Digital TV in Berlin

Analog television is dead in Berlin. The German capital became the world’s first jurisdiction to go all-digital on the TV dial in August, when the last of its analog stations–along with viewers’ analog TV receivers–went dark. Contrary to the fears of regulators elsewhere, there have been no shrieks of outrage. The lessons for American policymakers: The paralysis that grips the digital TV transition in the United States can be overcome, and taking away analog TV is not political suicide.

Why is this a good thing?

Given a digital configuration, broadcasters could beam many times the number of analog stations currently on the dial.

And by taking a step beyond the “Berlin switch,” new wireless networks could be unleashed. The United States long ago set aside some 67 TV channels nationwide, but the great majority of them are unused. In fact, just seven TV stations broadcast in the average market. Going digital could open up this mother lode of leftover spectrum in the TV band to productive use.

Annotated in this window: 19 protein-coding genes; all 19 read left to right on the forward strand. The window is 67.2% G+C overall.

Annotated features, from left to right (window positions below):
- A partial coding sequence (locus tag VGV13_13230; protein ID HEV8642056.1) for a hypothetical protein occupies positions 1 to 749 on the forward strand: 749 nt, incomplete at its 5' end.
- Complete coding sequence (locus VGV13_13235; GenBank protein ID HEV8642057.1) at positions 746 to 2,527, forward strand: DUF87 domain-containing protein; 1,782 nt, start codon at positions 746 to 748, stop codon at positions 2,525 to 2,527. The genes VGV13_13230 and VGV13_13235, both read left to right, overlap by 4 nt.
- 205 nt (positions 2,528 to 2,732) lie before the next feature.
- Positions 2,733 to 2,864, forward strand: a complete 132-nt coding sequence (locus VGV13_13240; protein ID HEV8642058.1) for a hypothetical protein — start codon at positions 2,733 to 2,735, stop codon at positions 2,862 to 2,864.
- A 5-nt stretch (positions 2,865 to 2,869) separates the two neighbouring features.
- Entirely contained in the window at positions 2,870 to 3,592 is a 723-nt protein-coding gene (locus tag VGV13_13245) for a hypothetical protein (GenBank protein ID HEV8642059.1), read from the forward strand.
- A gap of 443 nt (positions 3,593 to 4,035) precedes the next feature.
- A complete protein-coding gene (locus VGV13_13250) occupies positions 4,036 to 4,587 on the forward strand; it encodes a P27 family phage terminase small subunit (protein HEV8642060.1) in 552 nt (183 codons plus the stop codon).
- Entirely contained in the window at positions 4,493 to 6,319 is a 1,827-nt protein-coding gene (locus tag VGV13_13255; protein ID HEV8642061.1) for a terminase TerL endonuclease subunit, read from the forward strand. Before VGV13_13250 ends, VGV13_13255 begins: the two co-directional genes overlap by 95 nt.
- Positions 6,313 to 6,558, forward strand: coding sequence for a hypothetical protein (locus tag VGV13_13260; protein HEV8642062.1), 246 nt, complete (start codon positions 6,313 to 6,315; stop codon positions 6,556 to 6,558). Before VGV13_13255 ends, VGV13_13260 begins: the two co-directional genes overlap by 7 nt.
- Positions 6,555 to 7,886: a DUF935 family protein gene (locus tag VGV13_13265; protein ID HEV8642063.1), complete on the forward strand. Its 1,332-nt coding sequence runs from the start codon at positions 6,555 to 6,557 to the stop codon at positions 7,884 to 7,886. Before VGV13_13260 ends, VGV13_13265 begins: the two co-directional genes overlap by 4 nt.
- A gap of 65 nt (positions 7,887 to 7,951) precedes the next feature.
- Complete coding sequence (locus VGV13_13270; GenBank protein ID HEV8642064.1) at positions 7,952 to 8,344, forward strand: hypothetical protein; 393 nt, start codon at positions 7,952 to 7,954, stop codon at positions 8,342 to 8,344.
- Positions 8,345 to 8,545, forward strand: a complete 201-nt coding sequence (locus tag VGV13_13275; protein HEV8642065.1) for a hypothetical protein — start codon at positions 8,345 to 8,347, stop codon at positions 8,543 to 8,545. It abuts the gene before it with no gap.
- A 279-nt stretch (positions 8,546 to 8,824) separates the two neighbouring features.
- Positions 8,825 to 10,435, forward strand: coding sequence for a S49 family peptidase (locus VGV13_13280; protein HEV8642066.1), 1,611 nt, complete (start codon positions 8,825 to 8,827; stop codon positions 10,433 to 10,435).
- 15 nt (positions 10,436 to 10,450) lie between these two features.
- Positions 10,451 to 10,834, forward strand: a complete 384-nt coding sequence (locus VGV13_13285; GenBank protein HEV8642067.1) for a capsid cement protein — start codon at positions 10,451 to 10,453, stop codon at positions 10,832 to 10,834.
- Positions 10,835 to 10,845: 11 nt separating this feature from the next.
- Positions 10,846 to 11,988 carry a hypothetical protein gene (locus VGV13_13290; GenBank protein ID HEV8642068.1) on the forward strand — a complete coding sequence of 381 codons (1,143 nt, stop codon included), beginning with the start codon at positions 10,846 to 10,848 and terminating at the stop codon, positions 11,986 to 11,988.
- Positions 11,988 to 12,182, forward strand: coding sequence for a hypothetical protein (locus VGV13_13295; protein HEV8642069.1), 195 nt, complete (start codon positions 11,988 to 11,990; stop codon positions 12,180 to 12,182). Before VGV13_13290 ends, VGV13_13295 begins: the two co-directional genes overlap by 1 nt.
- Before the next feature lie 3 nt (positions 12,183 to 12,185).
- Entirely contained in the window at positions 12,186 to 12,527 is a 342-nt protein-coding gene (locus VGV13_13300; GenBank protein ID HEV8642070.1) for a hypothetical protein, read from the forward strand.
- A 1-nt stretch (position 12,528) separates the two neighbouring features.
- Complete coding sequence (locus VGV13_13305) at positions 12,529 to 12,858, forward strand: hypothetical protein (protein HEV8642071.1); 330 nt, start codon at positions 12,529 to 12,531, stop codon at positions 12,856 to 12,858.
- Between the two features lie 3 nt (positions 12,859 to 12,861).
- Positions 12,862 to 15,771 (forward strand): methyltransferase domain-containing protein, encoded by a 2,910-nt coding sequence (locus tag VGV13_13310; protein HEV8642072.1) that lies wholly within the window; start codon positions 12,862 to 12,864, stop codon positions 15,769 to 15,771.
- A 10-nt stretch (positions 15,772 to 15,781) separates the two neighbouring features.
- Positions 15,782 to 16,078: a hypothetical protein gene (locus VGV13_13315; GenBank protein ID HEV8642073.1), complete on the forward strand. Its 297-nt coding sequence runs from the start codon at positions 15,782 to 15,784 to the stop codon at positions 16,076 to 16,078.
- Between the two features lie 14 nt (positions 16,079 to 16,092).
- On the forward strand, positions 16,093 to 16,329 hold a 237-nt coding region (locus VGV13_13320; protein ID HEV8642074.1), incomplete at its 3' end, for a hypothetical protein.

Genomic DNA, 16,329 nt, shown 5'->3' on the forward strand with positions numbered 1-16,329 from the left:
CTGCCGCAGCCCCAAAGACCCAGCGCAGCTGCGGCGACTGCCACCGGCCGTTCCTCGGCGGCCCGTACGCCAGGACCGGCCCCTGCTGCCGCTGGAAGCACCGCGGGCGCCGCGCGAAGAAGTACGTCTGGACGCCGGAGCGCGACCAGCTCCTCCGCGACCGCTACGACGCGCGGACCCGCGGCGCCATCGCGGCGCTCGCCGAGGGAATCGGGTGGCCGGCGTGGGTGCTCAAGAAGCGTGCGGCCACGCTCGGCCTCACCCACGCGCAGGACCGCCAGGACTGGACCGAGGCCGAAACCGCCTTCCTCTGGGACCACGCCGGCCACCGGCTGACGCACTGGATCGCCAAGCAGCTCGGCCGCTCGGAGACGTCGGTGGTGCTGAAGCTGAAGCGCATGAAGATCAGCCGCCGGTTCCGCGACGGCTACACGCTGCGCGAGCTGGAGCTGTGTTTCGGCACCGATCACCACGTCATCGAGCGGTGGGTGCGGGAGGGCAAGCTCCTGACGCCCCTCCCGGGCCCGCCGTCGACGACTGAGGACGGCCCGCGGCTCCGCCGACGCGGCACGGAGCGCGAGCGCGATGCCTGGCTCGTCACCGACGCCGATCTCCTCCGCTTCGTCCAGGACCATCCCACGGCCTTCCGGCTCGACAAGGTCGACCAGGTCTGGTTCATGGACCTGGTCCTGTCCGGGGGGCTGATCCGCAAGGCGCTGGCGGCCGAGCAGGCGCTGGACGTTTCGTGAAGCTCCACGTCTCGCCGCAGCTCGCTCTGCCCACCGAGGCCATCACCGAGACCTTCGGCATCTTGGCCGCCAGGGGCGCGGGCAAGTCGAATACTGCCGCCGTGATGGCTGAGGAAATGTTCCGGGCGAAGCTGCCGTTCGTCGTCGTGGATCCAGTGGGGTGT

Berlin just did the switch the drastic way, and families on welfare were given vouchers to purchase the new boxes. Regulators fear “stranding” 13 million TV sets in America, but a similar voucher plan would cost about $50 million in the United States, we are told.

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